Call your branch manager and explain that you are not willing to waive your dwell time and ensure that your orders are for a command sponsored tour. If it is dependent restricted they should delete the orders or at least defer them until November when your dwell time expires.

Your daughter should be enrolled into EFMP. You can check with the office there to ensure that the have the right support for her needs in the area. If they do not have that support EFMP should be able to get the orders canceled.

EFMP does not apply to dependent restricted tours though so if the orders are deferred until your dwell time expires your only option would be to go to Korea or if you cannot get a long term family care plan you can be chaptered out.
 
Posts: 17 | Location: Kuwait | Registered: 22 September 2009Reply With QuoteReport This Post

posted Hide Post
quote:
Originally posted by Patrick Raff:
I recently submitted my compassionate reassignment request, and I was approved. For a typical request that is approved you will be assigned the closest post to where you need to be where there is an opening for your MOS and rank. My mom lives in Illinois, and I was stationed 6 1/2 hours away in KY. Once you sign into your new post you will be given follow on orders to a local recruiting station for 120 days. I have also created an SOP for compassionate reassignments. Also to answer the time it can take anywhere from a week to 6 months+. Total time for me from turning in my packet to my chain of command to getting my orders was about 2 weeks. It is a bit different when you're scheduled to be deployed.

Below I have attached my SOP. It should hold lots of information to answer questions. Feel free to ask anything you may need I have researched this subject a lot!

4. REFERENCES:
A. AR 614-200
a. Section III Compassionate Actions 5–14.
5. CLARIFICATION: A compassionate reassignment (compassionate action request) is a request from a soldier needing relocation as soon as possible due to severe personal problems. Soldiers may be given a reassignment when extreme family problems exist, and can typically be resolved within one year.
A. There are two types of a compassionate reassignment.
a. Temporary reassignment can be resolved within one year.
b. Not temporary reassignments cannot be resolved within one year.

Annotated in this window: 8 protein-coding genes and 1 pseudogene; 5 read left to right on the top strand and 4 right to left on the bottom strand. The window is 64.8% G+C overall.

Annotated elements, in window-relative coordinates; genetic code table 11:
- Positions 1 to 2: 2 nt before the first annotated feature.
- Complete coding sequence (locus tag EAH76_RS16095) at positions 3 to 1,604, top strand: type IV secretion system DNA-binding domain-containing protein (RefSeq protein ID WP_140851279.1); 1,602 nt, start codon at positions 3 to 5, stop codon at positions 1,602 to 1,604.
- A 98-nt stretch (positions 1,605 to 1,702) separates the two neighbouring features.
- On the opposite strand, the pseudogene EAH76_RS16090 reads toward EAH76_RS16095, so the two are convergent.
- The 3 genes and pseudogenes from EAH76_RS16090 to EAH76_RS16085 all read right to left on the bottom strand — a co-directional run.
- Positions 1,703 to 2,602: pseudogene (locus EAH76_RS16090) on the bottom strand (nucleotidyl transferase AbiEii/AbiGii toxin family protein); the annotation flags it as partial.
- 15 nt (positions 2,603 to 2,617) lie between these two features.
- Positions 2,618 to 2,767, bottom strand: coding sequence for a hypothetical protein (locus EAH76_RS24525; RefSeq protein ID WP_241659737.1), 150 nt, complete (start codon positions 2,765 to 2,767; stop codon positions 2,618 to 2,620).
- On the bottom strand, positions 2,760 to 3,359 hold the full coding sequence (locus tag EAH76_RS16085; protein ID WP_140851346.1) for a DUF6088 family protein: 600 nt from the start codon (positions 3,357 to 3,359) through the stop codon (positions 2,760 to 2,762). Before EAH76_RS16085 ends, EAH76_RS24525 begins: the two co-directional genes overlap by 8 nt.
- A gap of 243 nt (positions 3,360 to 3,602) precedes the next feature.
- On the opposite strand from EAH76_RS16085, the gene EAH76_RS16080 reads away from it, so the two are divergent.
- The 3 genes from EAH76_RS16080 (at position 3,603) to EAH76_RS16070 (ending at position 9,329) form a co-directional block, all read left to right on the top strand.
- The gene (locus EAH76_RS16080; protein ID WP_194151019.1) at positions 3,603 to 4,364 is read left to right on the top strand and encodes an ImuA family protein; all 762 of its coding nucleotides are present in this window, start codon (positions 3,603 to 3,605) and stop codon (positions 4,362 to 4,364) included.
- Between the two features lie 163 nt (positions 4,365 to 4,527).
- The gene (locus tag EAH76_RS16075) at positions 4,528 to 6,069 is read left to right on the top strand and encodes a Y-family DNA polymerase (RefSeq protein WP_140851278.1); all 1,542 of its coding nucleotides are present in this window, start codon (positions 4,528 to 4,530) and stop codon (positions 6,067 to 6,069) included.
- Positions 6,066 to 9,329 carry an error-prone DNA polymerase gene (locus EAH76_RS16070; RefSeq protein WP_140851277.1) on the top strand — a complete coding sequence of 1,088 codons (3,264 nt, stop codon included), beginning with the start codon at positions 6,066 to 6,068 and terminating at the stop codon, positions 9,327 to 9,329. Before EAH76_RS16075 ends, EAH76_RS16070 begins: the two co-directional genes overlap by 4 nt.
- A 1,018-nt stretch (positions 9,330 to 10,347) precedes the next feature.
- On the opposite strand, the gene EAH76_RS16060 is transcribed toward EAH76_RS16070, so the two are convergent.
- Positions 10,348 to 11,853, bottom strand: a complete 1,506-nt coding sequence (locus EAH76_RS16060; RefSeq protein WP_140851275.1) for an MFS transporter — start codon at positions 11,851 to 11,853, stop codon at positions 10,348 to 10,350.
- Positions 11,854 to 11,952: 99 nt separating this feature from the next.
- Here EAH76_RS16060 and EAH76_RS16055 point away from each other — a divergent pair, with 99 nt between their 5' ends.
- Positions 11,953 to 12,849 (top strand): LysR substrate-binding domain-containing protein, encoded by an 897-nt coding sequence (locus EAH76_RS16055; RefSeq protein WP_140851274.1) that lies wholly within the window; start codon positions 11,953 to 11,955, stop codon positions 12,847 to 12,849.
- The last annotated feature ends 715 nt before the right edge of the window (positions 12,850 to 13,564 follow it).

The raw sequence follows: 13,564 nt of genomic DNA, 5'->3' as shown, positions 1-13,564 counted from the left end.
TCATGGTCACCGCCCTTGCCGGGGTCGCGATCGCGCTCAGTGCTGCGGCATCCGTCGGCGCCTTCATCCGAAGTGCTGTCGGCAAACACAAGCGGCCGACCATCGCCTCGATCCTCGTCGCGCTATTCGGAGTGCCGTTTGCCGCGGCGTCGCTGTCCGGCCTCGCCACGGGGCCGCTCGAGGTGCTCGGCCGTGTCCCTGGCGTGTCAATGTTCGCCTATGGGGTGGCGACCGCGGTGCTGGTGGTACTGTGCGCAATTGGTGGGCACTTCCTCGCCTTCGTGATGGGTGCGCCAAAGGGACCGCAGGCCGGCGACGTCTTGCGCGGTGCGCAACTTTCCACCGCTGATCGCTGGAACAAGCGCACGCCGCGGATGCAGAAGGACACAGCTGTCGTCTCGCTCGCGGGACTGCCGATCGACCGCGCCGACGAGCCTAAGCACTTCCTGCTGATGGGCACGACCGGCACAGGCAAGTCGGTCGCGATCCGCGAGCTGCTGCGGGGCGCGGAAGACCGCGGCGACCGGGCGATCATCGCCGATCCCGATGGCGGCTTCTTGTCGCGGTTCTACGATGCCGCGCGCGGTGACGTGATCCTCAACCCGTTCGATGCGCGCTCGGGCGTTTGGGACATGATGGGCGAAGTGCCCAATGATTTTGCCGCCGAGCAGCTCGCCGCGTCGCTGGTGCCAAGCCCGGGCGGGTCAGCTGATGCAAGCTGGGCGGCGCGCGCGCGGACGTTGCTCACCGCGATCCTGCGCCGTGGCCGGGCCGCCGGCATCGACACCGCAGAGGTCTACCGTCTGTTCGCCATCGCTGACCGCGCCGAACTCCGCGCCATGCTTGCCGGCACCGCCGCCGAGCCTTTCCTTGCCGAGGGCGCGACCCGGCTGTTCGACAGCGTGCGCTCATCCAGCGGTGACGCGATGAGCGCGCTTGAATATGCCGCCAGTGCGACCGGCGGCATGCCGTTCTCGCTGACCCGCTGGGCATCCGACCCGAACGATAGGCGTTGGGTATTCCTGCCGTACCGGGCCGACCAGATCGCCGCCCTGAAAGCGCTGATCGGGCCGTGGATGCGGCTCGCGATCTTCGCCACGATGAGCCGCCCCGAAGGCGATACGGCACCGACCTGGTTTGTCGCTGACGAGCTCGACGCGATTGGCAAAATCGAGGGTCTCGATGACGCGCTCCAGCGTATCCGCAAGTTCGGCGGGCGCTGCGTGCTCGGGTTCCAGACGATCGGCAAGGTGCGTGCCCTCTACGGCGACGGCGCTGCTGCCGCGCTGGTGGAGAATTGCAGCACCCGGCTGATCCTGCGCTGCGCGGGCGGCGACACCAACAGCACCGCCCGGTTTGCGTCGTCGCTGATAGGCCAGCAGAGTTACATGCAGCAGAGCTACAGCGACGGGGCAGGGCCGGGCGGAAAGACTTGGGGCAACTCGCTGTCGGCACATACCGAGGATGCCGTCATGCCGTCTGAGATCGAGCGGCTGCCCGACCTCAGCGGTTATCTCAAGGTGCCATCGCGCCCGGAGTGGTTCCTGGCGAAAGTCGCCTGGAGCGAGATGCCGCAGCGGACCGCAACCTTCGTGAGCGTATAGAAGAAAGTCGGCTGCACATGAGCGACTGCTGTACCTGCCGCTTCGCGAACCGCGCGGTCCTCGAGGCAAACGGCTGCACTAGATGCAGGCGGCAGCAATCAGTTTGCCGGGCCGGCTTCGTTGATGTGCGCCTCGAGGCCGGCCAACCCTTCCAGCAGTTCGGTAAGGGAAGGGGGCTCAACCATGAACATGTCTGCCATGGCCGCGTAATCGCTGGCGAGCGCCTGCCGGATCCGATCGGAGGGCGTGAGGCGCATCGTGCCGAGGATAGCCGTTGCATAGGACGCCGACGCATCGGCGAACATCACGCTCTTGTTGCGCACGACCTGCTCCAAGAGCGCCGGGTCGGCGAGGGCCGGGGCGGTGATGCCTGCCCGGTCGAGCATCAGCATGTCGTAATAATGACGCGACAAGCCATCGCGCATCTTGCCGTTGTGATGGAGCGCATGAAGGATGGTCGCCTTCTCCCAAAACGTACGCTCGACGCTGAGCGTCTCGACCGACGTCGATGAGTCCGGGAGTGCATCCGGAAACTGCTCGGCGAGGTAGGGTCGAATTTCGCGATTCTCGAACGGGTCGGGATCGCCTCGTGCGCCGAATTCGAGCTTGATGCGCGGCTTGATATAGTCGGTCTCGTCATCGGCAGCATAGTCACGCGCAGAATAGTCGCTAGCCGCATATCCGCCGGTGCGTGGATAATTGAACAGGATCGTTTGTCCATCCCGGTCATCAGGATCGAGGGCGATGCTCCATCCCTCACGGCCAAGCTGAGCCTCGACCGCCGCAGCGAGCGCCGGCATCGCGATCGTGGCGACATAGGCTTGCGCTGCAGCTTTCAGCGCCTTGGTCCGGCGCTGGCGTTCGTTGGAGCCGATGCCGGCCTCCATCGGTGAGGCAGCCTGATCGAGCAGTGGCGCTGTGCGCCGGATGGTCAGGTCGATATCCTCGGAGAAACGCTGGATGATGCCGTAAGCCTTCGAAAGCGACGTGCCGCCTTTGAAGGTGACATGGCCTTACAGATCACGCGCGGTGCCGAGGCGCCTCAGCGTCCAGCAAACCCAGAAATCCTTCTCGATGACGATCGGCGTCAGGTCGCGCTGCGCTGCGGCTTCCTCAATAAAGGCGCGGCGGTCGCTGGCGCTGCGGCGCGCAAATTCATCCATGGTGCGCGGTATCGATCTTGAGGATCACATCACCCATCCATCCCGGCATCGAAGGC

B. Examples of situations that normally are approved.
a. Severe medical issues pertaining to spouse or minor child. This can include, but is not limited to:
(i) Severe psychotic episodes.
(ii) Scheduled major surgery with a twelve months or less recovery period documented by the physician.
(iii) Documented rape where the soldiers’ presence is essential in resolving related problems.
b. Terminal illness of immediate family members with life expectancy of less than one year.
c. Death of an immediate family member when a dire circumstance exists.
d. Soldiers' minor children are being made wards of the court or placed in an orphanage or foster home as a result of family separation.
i. Separation must be the result of military service and not because of neglect or misconduct on part of the soldier.
e. Soldiers en route from an accompanied OCONUS tour to an unaccompanied OCONUS tour may be deferred for up to 30 days. The deferment is for settlement of family when the soldier's presence is required for unforeseen problems.

C. Examples of situations that are not normally approved.
a. Financial hardships.
b. Divorce and/or custody court hearings.
c. Minor allergies.
d. Desire to be in a new area or desire to be near family.
e. Single parenthood.
f. Pregnancies involving threatened miscarriage, breech birth, cesarean section, or RH incompatibility of spouse.
g. Problems relating to home ownership or inadequate housing.
h. Chronic problems in immediate family.

6. QUALIFICATIONS:
A. The problem cannot be resolved through the use of leave, correspondence, power of attorney, or the help of family members or other parties.